With his latest album, "The Storm," moribund due to Category 5 Records' business problems, Travis Tritt is looking towards his next album -- and the commemoration of his 20th year as a recording artis
With his latest album, "The Storm," moribund due to Category 5 Records' business problems, Travis Tritt is looking towards his next album -- and the commemoration of his 20th year as a recording artist in 2009.
Tritt tells Billboard.com he's hatching tentative plans to hit the studio with good friend Marty Stuart, who he's doing an acoustic tour with this fall. "All these years Marty and I have been around each other, he's just like a brother," Tritt says. "I never get tired of being in his company. He makes me laugh, and I always enjoy picking with him ... singing with him ... sitting around talking to him. We'll probably end up co-producing that (next album) together."
Tritt says that after the soulful turn he took on "The Storm," he and Stuart would probably approach the album similar to the shows they're doing together.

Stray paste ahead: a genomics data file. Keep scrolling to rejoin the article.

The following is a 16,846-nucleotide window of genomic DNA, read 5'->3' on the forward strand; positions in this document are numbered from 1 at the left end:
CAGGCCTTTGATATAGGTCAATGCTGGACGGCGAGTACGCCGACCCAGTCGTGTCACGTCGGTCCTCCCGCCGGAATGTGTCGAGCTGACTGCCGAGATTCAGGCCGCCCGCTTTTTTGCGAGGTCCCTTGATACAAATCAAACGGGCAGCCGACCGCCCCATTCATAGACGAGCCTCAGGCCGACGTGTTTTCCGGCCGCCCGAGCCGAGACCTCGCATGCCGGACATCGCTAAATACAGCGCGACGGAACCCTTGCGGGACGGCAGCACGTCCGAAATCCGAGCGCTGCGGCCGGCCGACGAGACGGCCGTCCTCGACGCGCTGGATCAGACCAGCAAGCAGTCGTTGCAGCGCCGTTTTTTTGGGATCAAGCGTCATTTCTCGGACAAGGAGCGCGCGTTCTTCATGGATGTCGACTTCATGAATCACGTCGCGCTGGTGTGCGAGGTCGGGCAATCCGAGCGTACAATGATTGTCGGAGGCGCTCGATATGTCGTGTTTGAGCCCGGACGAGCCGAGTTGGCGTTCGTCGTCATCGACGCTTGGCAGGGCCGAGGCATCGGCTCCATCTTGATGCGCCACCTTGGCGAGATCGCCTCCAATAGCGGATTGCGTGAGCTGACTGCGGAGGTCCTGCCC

"I'm thinking along the lines of something more acoustic," Tritt explains. "I think we're just gonna bring this down, more along the lines of...an unplugged album and really get back to basics. I really can't say much outside of that; it's just in the talking stages now."
Tritt -- who was part of country music's class of '89 with Garth Brooks, Alan Jackson, Vince Gill and Clint Black -- is also talking about commemorating that anniversary with some sort of television special.
"I've been talking with Marty (Stuart) and some other different artists," says Tritt, noting that he's approached PBS and DirecTV with the project. "It would be a tribute to the fact that me and those other guys were able to come out with a bang at a time music needed a shot in the arm. We were able to obviously give it something it needed and ... make a wave in the country music business that it hadn't seen in a long time."
Tritt, meanwhile, has filed a $10 million lawsuit against Category 5 for unpaid royalties and damages related to "The Storm." He says that lawyers are still taking depositions and determining jurisdiction, but he hopes to one day gain full rights to the album.